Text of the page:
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Beware of Interview Liars: A Warning

Posted on the 04 September 2011 by Ncrimaldi @MsCareerGirl

 

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As many of you know, I was laid off from my job about 6 weeks ago.

When I started at the company, I was promised a long-term career path full of opportunities for growth, autonomy and even shares in the company.  I would be a leader who built out a department, launched the company into new markets and eventually oversaw several managers.  The company preached its belief in work/life balance and flexibility even though I worked until 9pm most nights.  During the strange, multi-week interview process, I was told that if I was doing a great job, they wouldn’t be concerned with tracking vacation days and I could work from home on occasion. It seemed like the whole package and more, yet none of it ever happened in reality.

After less than 4 months, I was laid off along with a third of the company.  Some of the people who were laid off hadn’t even been with the company for 1 month! You can’t possibly expect me to believe that the leadership team didn’t realize times were tough before they hired people.  How irresponsible.

Some of these 3-week employees were recent grads who relocated to Chicago for the job.  Others left much higher paying gigs because they “believed in the brand” and wanted to get in on the ground floor of something.  I’m almost positive that people who’ve worked somewhere less than a month don’t qualify for unemployment benefits in Illinois.  How convenient.

I’ve been Ms. Positive “it all happened for a reason” for the last 6 weeks, but now I’m kind of pissed.  I feel the need to warn you about employer ploys like this before you accept what you think is your dream job.

Since I was let go, there’s been another round of layoffs along with execs cutting their hours in half and other leaders who supposedly left on mutual terms.  The sickest part is that this company is still hiring!  BEWARE!  In fact a whole new class is set to start in a few days.  My guess is that these newbies will be sold the “Kool Aid” like I was and terminated as soon as the company gets what it needs and/or inevitably feels the people are inadequate.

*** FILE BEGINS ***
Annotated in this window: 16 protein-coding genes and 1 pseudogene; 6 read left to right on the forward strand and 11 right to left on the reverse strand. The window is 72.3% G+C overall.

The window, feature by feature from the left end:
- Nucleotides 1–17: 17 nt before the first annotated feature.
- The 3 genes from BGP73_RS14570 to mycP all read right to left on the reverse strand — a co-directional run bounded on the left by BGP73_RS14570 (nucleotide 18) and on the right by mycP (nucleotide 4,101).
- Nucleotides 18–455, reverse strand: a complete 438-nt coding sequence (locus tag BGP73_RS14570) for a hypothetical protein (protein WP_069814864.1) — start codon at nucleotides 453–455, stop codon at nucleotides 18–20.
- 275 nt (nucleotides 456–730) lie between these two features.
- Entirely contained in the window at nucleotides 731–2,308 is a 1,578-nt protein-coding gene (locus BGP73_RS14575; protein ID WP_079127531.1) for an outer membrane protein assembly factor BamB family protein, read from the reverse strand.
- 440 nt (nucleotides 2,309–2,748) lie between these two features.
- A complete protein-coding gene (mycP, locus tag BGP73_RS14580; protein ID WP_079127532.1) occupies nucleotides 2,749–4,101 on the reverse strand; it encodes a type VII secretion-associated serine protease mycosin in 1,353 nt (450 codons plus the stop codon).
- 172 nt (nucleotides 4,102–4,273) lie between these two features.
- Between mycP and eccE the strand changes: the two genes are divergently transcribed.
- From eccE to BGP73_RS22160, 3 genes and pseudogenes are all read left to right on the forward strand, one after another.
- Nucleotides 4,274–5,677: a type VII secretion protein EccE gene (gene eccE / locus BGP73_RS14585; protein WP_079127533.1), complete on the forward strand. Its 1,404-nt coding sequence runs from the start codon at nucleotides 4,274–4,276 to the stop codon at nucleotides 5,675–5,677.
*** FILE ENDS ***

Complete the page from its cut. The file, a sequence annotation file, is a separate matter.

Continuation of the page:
Any successful company or notable brand will tell you that its people are its greatest asset.  Studies of companies who FAIL, on the other hand, reveal a huge LACK of respect and value for their people.

Too many people go to an interview thinking they need to do or say anything to please the interviewer and land a job.

Please, please don’t do this.

It’s just like dating really: you are not a prostitute.  You have values and you will not date anyone who walks.  In a job search, you have values, career goals and bills to pay: don’t just jump ship because someone is selling you pipe dreams and vague perks.  Beware of companies who continuously sell you on their elusive “culture,” and won’t write any of their promises down on paper.

And even if they do write things down (like stock options let’s say) pay close attention to your gut feeling and to when these perks actually kick in.

I had a very weird feeling about this company even during the interview process. I felt totally disrespected and remember even being in tears about it a few times.  In hindsight, my first few weeks on the job were also very telling about the company’s integrity, the founder’s view of his people and the fate of so many of us who worked there.

Beware.  This isn’t the first time I’ve experienced one situation during an interview process only to be put into a TOTALLY different situation (my job selling sub-prime mortgages was a disaster and totally different than how it was sold to me at the interview).

If you’re a hot candidate and companies want you bad enough, they will tell you whatever you want to hear to get you in the door.

BEWARE!  ASK QUESTIONS. TRUST YOUR GUT. READ BETWEEN THE LINES. INTERVIEW THEM.  DON’T BE DESPARATE FOR A CHANGE. DON’T IGNORE THE OBVIOUS.

 


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